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London — Heathrow airport, gearing up to add hundreds of staff to handle a long-awaited rebound in travel, is seeing some of its existing workers poached by Amazon.

A number of drivers have left to work for the online retailer, even as Heathrow seeks to hire 200 to 300 people for customer-facing roles, CEO John Holland-Kaye said in an interview. The UK hub has also lost some engineers, he said. 

“That’s one of the reasons that we are increasing our recruitment, to make sure we’ve got a good pipeline of talent,” Holland-Kaye said. “We’re starting to plan ahead for the extra people we’ll need to serve passengers for Easter next year and for summer.”

The hiring strains mirror a shift in demand in the wider UK economy, fed by the departure of EU citizens following Brexit and a workforce that’s become pickier about jobs after saving up money during the coronavirus pandemic. Earlier in 2021, Heathrow unions battled the airport over a plan to lower pay for thousands of workers.   

Heathrow reported its first full quarter of passenger growth since the start of Covid-19 on Tuesday, as travel restrictions in the UK and elsewhere were loosened. The US is poised to reopen its borders to vaccinated foreigners including British and EU citizens on November 8, while Asian countries such as Singapore are starting to lighten curbs as well. 

“If we’re right about demand coming back to materially higher levels over the next 12 months, we need to start hiring people now,” Holland-Kaye said.

Heathrow, normally the busiest airport in Europe, is still losing £3m a day and remains “some years away” from the pace of 70-million passengers per year that it typically needs to show a profit, Holland-Kaye said.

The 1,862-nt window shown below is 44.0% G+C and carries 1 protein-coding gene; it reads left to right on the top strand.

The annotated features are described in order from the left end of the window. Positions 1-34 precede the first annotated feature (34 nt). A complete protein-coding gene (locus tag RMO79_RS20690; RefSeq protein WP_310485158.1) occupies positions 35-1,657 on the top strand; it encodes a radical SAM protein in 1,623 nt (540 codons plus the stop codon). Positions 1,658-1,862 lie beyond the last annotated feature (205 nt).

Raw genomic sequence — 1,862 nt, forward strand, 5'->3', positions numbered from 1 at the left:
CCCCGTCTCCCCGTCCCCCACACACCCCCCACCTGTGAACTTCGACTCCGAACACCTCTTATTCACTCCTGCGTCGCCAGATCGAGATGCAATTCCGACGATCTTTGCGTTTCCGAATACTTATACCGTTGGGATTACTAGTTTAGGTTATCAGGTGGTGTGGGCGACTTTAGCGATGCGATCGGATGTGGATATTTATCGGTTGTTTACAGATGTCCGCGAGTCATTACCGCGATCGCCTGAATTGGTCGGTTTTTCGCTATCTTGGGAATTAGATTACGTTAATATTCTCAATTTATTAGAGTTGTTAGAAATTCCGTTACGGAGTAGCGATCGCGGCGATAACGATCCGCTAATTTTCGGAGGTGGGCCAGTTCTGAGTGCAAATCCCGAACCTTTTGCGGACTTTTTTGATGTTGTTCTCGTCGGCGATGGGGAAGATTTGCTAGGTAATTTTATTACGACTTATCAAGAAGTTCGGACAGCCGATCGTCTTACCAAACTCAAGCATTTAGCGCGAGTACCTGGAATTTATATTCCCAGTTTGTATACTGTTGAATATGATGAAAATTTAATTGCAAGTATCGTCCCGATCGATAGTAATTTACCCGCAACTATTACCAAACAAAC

The driver shortage — which led some UK petrol stations to run empty in recent weeks — reflects inflationary pressures facing aviation globally as the industry tries to bounce back from its worst-ever crisis. 

Competition for drivers is intense, with Amazon having to pay bonuses to drivers and warehouse staff, as well as higher rates, said Neil Jordan, vice-president at consultancy Proxima, which works with companies on procurement and logistics strategy.

“If you’re a qualified driver, you can choose where you want to go at the moment,” he said.

Fuel prices are also rising, putting pressure on airline profits, while carriers including Southwest Airlines in the US are having trouble finding workers. 

The labour shortages contrast with global industry job losses that totaled 350,000 in the first six months of the coronavirus pandemic. 

Heathrow reached a pay deal with unions in August, after shrinking its front-line, or customer-facing roles by 27% to 5,800 without resorting to compulsory redundancies, according to airport spokesperson Weston Macklem.

Bloomberg News. More stories like this are available on bloomberg.com


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